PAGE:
Published:July 28, 2021
A teenager in India was allegedly publicly hanged for wearing jeans, BBC reported Wednesday.
Neha Paswan, 17, was allegedly beaten to death and then hung by male family members in the northern state of Uttar Pradesh who objected to her wearing jeans, BBC reported. Paswan’s mother, Shakuntala Devi Paswan, said her daughter’s grandfathers and uncles attacked the teenager with sticks following an argument about her clothing.
“She had kept a day-long religious fast. In the evening, she put on a pair of jeans and a top and performed her rituals. When her grandparents objected to her attire, Neha retorted that jeans were made to be worn and that she would wear it,” the mother told BBC Hindi.
17-year-old Neha Paswan was allegedly killed by relatives because they didn't like her wearing jeans – just one among many cases of violence against women – often sanctioned by family elders – in a society steeped in patriarchy@geetapandeyBBChttps://t.co/fGXNGf1aNT
— BBC News India (@BBCIndia) July 27, 2021
The teenager’s mother said her in-laws took the teenager to the hospital after she was unconscious. “They wouldn’t let me accompany them, so I alerted my relatives who went to the district hospital looking for her but couldn’t find her.”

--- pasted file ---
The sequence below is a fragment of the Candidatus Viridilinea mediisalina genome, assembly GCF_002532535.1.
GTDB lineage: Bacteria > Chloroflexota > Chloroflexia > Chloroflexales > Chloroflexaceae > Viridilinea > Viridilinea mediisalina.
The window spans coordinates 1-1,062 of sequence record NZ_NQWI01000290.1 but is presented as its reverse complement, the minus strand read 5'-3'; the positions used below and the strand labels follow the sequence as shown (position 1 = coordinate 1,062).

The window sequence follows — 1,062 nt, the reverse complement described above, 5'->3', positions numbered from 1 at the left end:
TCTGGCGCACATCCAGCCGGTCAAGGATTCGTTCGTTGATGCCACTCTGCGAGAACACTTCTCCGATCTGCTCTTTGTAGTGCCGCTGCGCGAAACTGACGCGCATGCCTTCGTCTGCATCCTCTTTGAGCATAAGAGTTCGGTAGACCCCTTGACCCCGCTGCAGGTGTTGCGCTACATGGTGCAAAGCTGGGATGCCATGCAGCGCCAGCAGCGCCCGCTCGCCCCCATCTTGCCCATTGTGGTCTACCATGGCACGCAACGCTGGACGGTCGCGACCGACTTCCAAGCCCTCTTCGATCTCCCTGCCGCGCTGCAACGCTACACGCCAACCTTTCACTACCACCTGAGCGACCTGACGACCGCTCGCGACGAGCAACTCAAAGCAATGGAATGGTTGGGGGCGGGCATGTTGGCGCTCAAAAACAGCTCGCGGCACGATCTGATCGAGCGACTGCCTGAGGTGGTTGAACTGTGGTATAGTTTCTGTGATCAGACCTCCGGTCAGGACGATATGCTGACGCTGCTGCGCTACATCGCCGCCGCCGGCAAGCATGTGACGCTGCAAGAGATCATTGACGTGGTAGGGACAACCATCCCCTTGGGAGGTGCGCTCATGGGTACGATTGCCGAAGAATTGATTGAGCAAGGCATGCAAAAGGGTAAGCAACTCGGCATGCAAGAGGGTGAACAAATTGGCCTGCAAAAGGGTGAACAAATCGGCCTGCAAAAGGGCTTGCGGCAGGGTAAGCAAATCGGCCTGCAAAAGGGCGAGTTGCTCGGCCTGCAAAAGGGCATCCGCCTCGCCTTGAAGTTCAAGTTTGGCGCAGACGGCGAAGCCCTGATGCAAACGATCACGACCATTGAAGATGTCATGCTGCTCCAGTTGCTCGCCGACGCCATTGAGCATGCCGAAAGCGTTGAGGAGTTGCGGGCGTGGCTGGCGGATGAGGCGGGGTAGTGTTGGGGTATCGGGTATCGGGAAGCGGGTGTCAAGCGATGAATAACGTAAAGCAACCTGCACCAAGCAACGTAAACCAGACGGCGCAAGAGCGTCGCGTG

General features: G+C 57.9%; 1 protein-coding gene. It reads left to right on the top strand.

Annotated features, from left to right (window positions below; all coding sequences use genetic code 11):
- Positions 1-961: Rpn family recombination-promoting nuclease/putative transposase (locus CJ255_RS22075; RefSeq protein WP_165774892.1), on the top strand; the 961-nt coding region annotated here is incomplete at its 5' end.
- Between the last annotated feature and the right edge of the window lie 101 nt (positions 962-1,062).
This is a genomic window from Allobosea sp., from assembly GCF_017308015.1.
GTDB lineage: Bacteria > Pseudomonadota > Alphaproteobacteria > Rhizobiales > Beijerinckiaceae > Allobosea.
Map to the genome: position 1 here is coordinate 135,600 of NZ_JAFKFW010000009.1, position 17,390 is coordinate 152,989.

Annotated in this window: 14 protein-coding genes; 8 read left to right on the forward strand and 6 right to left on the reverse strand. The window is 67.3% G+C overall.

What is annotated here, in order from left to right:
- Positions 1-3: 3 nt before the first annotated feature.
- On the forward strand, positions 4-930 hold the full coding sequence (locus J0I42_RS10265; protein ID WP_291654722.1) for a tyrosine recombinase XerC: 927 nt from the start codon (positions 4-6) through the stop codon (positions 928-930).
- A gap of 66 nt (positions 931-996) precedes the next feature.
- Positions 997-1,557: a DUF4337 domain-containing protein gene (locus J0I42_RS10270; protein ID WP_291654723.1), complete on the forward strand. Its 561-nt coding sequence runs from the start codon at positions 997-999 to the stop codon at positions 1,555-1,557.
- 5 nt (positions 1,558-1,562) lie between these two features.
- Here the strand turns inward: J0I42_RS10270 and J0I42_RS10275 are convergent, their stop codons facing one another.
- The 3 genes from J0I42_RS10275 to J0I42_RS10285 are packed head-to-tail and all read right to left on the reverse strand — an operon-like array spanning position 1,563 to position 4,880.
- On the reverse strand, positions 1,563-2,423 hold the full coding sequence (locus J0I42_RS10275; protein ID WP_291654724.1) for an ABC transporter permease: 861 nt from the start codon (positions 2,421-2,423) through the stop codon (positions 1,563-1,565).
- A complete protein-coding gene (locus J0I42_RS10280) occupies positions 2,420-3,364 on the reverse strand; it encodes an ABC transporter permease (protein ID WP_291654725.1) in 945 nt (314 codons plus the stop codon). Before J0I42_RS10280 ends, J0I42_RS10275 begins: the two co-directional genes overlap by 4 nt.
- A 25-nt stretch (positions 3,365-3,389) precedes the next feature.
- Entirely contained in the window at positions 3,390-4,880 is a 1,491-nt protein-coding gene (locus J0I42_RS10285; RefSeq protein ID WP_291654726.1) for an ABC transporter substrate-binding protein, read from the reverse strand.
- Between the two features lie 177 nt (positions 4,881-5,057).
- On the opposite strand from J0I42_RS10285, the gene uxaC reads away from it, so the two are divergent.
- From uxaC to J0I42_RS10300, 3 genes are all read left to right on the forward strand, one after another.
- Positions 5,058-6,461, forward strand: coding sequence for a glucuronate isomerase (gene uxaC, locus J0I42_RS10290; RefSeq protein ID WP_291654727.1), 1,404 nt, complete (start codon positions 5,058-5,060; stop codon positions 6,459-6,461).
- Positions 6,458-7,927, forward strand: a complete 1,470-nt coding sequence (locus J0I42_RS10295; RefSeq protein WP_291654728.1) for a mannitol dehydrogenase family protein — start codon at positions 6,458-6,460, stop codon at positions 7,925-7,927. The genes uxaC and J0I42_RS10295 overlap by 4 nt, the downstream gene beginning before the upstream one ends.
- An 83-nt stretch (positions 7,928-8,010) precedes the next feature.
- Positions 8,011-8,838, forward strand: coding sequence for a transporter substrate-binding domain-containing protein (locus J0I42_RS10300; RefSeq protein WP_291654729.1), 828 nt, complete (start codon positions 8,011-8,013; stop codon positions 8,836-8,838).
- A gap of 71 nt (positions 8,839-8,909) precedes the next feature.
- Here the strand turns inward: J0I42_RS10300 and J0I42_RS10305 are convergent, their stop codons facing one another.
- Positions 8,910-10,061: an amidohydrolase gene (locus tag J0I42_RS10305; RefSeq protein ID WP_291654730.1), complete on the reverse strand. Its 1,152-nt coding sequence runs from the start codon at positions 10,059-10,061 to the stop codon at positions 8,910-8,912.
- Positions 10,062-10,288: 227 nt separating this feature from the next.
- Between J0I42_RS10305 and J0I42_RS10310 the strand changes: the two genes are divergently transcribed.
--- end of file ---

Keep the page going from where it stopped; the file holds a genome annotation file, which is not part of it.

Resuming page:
Neha’s body was reportedly found the next morning hanging from the bridge over the Gandak river. Senior police official Shriyash Tripathi told BBC Hindi that four people, including the grandparents, an uncle and the auto driver, had been arrested and were being questioned.
Ten people in total are reportedly being investigated for murder and destruction of evidence, according to the BBC. Police are looking for the remaining suspects.
Gender activist Rolly Shivhare told the outlet that patriarchy is “among the biggest problems in India.” “The government says girls are our priority and announces grand schemes for their welfare, but nothing happens on the ground. The shelter homes and crisis centres in India are few, and most are so badly run that no one would want to go live there. Our government needs to allocate more funds and improve their condition,” Shivhare said. “But the only long-term solution is to make girls more aware of their rights.”